7. Great ideas, Kristine Winniford! I’ve heard of PYO berry patches in Texas and apple orchards in Maryland . . . maybe I can find some around here! The kids love collecting blackberries from the backyard 🙂

  8. Some stores will give you a discount of 5% or 10% off when you order items by the case or a whole bag of an item from the bulk section. Ask!

  9. The PYO berries & greens that I bought while on vacation a couple of years ago weren’t much (if any) cheaper than buying them at a store that was a lot closer than the farm, which meant gas $ spent & extra time used, with no savings on food – I was very disappointed. Looking into all options before you decide can help save time on things that aren’t going to save money.

  10. Awesome post and great tips many of which I follow currently. I am having anxiety over CSAs though. Many of the local, organic CSAs use manure from grain fed cows. I don’t want my meat or dairy to come from grain fed animals and I certainly don’t want my veggies grown in grain-fed crap. I am growing my own garden but it definitely won’t meet my family’s needs. I’m hopeful I will find a farmer that uses grass-fed/pastured manure for veggies next year. 🙁

    • “Grain-fed crap” (haha! :D) Manure from grain-fed animals is still high in minerals that are depleted from the soil when food is grown & therefore needs to be replaces. Putting it in the soil that grows the local fresh produce is much better than eating veggies & fruits grown far away with no manure o other good, natural soil additives, picked before they’re ripe, then shipped & sometimes gassed to speed ripening, losing nutrient content the longer it’s been since they got picked…do the best you can, but don’t let the manure issue keep you from eating plenty of good nutritious food! 🙂

    • There are lots of ways to make your garden big enough to feed your whole family for a whole season (or year-round, if you preserve it); square-foot gardening, tower gardening (growing up instead of out), container gardening, etc. I use the square-foot method and it has fed 3 of us for a few years.

  11. Great post….I would add that for buying in bulk Amazon Subscribe and save is a saver!!!! You can often find non GMO beans and such in bulk at a GREAT price if you have room in your pantry as well as a great price on low mercury line caught skipjack tuna and many other things….I use the Shopping List function that way when I see something that I can use I can add it to my list so that I don’t have to hunt it down latter!!!! Everything that I buy is on a 6 month rotation that way if I don’t need it when the time comes I can tell Amazon just don’t send it. Works great when you live in an area devoid of healthfood stores, whole foods, trader joes or anything else remotely friendly to healthy eating!!!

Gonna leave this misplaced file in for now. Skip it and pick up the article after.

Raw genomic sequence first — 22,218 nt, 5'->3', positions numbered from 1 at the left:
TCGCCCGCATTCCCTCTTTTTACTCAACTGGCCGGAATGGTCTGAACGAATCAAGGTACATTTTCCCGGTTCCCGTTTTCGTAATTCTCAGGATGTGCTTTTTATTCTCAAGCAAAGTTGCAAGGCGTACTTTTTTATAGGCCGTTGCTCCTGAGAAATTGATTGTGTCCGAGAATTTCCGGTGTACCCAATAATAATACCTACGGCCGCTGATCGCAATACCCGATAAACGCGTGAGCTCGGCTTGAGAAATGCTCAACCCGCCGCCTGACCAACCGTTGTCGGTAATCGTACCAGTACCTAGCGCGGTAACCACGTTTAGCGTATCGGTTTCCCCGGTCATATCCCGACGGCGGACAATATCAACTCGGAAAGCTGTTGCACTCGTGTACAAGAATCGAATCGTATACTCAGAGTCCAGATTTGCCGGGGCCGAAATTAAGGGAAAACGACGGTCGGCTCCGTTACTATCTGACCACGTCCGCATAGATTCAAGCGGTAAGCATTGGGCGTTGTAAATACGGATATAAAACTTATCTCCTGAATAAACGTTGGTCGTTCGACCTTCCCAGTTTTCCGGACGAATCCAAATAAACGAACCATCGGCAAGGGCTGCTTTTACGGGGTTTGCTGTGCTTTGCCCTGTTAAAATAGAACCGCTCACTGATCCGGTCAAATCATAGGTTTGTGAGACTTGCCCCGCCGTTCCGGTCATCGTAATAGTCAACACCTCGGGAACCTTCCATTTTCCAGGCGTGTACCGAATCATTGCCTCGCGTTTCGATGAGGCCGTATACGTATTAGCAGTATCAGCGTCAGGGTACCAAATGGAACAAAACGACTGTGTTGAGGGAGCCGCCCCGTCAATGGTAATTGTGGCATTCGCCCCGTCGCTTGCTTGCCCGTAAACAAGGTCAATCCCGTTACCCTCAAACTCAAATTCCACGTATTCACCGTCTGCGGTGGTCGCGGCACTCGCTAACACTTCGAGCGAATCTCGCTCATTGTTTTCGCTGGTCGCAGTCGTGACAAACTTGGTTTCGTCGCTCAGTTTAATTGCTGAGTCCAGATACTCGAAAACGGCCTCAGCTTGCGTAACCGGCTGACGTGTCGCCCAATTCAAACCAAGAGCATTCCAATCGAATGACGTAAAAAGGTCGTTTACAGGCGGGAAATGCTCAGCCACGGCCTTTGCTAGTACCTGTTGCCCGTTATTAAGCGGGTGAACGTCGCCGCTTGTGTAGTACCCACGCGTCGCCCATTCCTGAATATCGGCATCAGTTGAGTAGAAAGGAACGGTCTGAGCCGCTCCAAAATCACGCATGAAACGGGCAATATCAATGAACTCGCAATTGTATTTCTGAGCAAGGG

12. These are great! Thanks for putting this together, I’m going to share it on the Healthy Child Healthy World Facebook page! 🙂

  13. I’m so glad you said that about coupon shows. I’ve watched a few times and all I can think is – you’re stocking up on garbage and if you eat that kind of food, you’re not going to live long enough to finish your hoard!!

    Love all your tips! I have yet to try fermented foods but it’s on my list. One tip I heard from someone once is that when you go to the grocery store, stick to the perimeter or outside aisles – try not to go down the middle aisles. If your grocery store is set up like most, the produce, dairy, and meat are all around the perimeter, and all the processed foods are in the middle aisles. I challenged myself to stay on the outside and now rarely go down the other aisles, except for things like dish/laundry soap, and baking supplies.

    • I also learned that tip about the grocery store. I believe it was on the documentary Food. Inc. I try to do the same thing and like you I rarely go down the middle aisles of the store 🙂

  14. Thank you for this! With 5 of us in the family now (and a tandem nursing mama!) it’s getting more necessary all the time to stretch the food budget. 😉

  15. GREAT ideas! I’ve been doing #15 for the past two weeks, partly due to a tighter budget and partly because we were wasting a lot of what we were buying. This week I’ve cooked dinner every night and packed our lunches every day. Having fewer ingredients and a limited budget has forced me to be creative in a good way… as in, I FINALLY learned how to use the coconut flour I bought months ago! 🙂

  16. Queastion – how can I make fermented condiments without whey? My boy has life-threatening food allergies to cow’s milk, eggs & nuts. He can’t even have a trace amount.

  17. Curious to know where you would find trust worthy cattle farmer who would sell part of a cow and then who butchers it? Sorry, city girl.